“Look, Uncle Isaac…” I must admit, I was somewhat embarrassed.

“I was just thinking, ” Isaac went on, leaning back in his chair. “I mean, about that curious phenomenon of the locker room. I was wondering what George looked like…”

Bill shrugged. “Very handsome, in that hunky kind of way.”

“If you like that type,” Fred muttered.

“You see,” Isaac said, “this fellow George noticed that whatever locker he chose–even if each day he chose a different area of the locker room at random–another guy would show up, his stuff in the very next locker. In a sea of available lockers, the odds almost always favored this coincidence.”

“So?”

“So I just thought coincidence–or even the collective unconscious, or a field of subatomic particles inclined to vibrate cooperatively–might be nudged along a little if George were a handsome man. Perhaps other men who might find him attractive would make it a point to pretend their locker was next to his.”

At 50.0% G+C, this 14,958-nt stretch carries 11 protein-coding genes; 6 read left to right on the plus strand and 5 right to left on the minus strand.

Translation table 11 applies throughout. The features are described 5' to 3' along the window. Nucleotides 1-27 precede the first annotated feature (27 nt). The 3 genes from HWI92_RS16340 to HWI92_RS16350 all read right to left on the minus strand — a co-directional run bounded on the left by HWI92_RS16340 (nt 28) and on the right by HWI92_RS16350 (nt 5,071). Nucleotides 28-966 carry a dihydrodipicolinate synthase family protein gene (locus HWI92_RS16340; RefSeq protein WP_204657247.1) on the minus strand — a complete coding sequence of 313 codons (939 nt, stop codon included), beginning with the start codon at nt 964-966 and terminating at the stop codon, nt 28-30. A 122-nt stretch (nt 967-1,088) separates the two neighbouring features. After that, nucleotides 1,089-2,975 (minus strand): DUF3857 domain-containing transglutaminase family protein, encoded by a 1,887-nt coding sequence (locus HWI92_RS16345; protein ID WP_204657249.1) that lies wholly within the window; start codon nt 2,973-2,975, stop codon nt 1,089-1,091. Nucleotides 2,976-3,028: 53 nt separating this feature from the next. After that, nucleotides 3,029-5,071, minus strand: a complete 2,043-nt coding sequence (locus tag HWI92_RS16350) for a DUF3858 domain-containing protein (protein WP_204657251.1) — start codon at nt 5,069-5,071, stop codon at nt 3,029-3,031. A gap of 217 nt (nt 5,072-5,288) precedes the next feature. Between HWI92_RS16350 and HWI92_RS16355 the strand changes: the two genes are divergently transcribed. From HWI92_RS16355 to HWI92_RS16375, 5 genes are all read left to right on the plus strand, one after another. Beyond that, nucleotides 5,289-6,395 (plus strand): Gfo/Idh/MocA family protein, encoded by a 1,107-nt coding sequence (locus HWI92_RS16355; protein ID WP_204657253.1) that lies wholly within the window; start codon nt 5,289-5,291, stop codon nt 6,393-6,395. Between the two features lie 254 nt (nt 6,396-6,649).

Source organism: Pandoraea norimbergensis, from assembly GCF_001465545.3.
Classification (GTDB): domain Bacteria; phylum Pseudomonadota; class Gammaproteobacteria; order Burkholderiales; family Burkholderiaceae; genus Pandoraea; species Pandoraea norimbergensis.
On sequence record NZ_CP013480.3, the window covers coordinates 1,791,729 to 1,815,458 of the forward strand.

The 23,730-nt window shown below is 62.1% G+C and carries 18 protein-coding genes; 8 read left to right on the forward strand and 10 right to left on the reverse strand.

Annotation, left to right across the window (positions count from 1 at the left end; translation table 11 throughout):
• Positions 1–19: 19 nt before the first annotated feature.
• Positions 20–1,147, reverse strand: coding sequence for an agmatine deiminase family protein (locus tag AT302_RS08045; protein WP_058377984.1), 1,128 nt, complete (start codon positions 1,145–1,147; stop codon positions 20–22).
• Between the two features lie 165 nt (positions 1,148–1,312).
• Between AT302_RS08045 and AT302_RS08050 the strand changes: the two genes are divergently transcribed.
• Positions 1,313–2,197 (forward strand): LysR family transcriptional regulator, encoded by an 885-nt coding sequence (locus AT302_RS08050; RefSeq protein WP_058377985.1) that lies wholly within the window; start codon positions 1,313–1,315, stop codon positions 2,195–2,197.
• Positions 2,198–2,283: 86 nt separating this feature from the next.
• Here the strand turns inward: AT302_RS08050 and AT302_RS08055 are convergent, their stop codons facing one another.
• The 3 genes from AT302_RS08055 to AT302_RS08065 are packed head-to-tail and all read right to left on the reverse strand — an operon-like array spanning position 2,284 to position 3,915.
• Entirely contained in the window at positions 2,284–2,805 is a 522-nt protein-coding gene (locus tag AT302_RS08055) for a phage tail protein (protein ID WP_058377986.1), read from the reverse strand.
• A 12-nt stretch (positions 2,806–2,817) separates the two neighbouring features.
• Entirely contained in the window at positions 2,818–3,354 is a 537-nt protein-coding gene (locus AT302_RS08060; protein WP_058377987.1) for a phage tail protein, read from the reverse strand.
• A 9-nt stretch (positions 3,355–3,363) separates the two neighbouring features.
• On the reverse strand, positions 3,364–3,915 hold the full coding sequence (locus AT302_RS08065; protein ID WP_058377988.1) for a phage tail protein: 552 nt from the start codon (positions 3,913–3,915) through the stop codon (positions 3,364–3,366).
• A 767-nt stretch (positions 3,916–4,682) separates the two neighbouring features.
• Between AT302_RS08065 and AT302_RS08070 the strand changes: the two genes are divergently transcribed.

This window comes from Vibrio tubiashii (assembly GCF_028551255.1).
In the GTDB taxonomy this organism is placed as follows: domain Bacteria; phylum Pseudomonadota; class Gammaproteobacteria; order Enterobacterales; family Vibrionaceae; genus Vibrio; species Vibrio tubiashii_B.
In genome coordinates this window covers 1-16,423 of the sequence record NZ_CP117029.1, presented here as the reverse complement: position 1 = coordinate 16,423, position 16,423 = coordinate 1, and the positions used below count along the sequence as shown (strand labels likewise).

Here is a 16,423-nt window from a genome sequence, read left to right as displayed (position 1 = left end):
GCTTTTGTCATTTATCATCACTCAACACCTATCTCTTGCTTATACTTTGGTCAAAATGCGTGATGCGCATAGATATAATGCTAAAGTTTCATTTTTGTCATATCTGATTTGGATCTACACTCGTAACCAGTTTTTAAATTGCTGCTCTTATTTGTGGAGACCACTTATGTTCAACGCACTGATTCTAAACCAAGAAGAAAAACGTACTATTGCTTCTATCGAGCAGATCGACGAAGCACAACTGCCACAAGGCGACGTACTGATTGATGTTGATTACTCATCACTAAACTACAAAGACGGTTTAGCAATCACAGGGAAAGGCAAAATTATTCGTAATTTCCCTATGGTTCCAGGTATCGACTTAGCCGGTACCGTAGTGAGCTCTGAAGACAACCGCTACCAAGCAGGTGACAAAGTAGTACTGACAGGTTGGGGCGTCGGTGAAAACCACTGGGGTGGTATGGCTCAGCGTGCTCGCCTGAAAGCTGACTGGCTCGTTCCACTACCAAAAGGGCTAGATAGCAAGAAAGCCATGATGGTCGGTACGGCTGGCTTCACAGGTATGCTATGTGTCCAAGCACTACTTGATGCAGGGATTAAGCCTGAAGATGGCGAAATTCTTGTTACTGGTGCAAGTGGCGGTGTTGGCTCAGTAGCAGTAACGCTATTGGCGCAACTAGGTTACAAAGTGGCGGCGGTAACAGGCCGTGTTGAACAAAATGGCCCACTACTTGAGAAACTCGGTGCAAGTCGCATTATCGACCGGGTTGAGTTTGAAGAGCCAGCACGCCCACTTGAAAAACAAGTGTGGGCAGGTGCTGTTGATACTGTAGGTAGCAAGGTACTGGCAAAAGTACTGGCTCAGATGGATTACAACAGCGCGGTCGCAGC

“But George said the guy would show up, open the locker next to his, and start taking his stuff out–”

“Or start putting it in,” Isaac said, “in such a way that it looked as if he were taking it out. I did that once in high school–many, many years ago, as you can imagine–when I was attracted to this girl named Shirley. I opened the locker next to hers, claiming it was mine, and put a book in and took a book out, while we stood there talking. Of course, it was the same book. It’s really quite easy to do, especially if the locker door opens toward the girl, so her view is blocked as to the locker’s real contents.”